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When I learned to drive (back in the dark ages - we were driving dinosaurs, but in principle it's the same thing :-) we were taught to honk our horns when we went to pass someone in a passing zone on a two-lane road, to let them know we were passing them. (This was in the day when EVERY car had a V-8, and you'da thunk that the roar of a gigantic engine winding up would have been clear evidence of intent, but... :-). Anyways, he may have been trying to tell you he was passing you. More likely, though, he was just being a jerk. –  Bob Jarvis Aug 15 at 20:37
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@Izkata It's not right at the busiest point, but a little earlier at both ends. There's almost always plenty of space and traffic can still flow well in the remaining lanes, there just happened to be a few cars beside her right then. It's not like she was stuck for minutes. Regardless, my alternatives are to illegally ride on the sidewalk or double my commute time taking a longer route around with insanely poor road surfaces. I want to get home, too. –  Michelle Aug 17 at 19:17

6 Answers 6

up vote 21 down vote accepted

Broadly, not a lot. Legally it's probably technically unlawful on several grounds (horn not used as a warning device, causing alarm, loud noise, possibly harassment), but they're all petty offences and unlikely to get a useful response from Police. If it happens in front of a cop they might pull the motorist over for a chat, but that's unlikely.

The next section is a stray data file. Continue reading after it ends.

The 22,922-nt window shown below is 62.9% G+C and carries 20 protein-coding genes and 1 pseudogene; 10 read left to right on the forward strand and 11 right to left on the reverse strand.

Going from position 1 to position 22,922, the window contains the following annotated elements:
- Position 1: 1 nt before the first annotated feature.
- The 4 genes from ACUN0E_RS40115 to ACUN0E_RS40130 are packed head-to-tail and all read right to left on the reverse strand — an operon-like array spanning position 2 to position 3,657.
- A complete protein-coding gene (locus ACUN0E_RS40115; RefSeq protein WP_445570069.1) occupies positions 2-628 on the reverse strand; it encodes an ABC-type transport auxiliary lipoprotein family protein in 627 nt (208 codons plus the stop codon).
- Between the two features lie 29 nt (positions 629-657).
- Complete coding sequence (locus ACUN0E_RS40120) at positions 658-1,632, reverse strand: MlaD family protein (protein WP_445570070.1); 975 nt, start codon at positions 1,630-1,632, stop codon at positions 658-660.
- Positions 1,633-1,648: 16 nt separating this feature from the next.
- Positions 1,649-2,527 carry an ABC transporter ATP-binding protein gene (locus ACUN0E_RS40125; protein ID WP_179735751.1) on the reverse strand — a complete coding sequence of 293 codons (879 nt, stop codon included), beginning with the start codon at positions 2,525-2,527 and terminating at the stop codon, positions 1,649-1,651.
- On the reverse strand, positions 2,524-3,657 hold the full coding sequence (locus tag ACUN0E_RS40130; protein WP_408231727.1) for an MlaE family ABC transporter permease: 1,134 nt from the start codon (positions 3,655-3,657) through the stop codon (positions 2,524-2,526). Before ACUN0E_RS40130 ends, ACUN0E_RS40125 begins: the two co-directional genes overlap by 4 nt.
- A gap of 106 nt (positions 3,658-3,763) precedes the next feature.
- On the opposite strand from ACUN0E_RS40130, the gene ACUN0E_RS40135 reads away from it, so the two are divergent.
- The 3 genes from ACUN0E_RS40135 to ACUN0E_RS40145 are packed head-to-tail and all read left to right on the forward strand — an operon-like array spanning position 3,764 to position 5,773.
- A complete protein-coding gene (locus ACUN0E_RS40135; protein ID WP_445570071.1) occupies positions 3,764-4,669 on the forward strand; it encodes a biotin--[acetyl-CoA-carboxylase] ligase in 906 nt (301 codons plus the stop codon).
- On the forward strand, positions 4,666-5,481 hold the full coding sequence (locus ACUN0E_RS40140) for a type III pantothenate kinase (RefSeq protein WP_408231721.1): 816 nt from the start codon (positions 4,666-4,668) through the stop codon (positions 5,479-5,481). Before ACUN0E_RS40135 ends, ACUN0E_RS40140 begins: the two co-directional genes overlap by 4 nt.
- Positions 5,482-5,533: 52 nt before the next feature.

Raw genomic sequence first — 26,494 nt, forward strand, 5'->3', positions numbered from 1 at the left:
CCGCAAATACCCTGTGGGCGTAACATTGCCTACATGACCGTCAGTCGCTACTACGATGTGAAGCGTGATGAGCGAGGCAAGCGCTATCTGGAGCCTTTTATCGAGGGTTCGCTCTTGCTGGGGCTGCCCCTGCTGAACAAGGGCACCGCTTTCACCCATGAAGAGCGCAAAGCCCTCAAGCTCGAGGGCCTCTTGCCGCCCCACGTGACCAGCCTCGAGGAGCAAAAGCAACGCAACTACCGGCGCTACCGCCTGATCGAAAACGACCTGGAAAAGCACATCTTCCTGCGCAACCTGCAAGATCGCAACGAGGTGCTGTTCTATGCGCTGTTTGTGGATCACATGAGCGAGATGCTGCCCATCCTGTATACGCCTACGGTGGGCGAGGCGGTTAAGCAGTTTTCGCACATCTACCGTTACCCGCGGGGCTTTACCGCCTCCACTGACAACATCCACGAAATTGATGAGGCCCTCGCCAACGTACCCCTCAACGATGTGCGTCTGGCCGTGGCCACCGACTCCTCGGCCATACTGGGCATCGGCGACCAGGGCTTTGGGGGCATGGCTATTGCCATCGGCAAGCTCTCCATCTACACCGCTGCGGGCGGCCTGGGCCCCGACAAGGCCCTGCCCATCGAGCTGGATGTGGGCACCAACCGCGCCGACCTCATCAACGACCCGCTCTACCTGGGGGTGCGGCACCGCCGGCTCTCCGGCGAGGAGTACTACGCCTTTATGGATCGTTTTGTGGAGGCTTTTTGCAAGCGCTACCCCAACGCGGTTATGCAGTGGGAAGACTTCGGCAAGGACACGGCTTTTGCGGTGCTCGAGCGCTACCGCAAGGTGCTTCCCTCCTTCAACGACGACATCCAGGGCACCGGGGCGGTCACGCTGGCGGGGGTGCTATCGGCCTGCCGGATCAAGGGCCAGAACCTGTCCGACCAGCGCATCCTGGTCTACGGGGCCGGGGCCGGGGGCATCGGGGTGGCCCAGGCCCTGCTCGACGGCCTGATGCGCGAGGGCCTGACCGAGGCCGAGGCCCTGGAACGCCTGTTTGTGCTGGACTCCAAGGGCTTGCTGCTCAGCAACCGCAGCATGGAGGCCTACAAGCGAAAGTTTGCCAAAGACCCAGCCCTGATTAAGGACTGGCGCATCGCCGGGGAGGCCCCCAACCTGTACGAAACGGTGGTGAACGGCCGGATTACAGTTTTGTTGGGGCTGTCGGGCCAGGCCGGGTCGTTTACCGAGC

My answer to "Is there a polite way to take the centre of the road without antagonizing motorists?" might be helpful as it has links and some anecdata.

In my experience, no. The problem is that however polite you try to be you're taking the lane so you're in their way.

My suggestion is that you clearly take the lane (being assertive makes harassment less likely) and use daylight-bright rear lights. The lights are fairly affordable (see Nathan's bike light database) and I find they do help.

Going faster will help, if you can match the speed of the other traffic. Since most cyclists can't do that, going faster just makes your life less pleasant. And slightly more dangerous, because "the faster you go, the bigger the mess" (NZ and Ireland anti-speeding campaigns, both feature graphic images).


And to address gender since it seems important to some people: the evidence is mixed between "no affect" (Queensland, Oz) and "women get treated better" (the UK Walker study). Here're some typical quotes:

Of 1830 respondents, 76% of men and 72% of women reported harassment in the previous 12 months.

(Queensland)

{overtaking drivers pass closer to cyclists} when the rider wears a helmet, rides away from the edge of the road, is male, or when the vehicle concerned is a bus or heavy goods vehicle.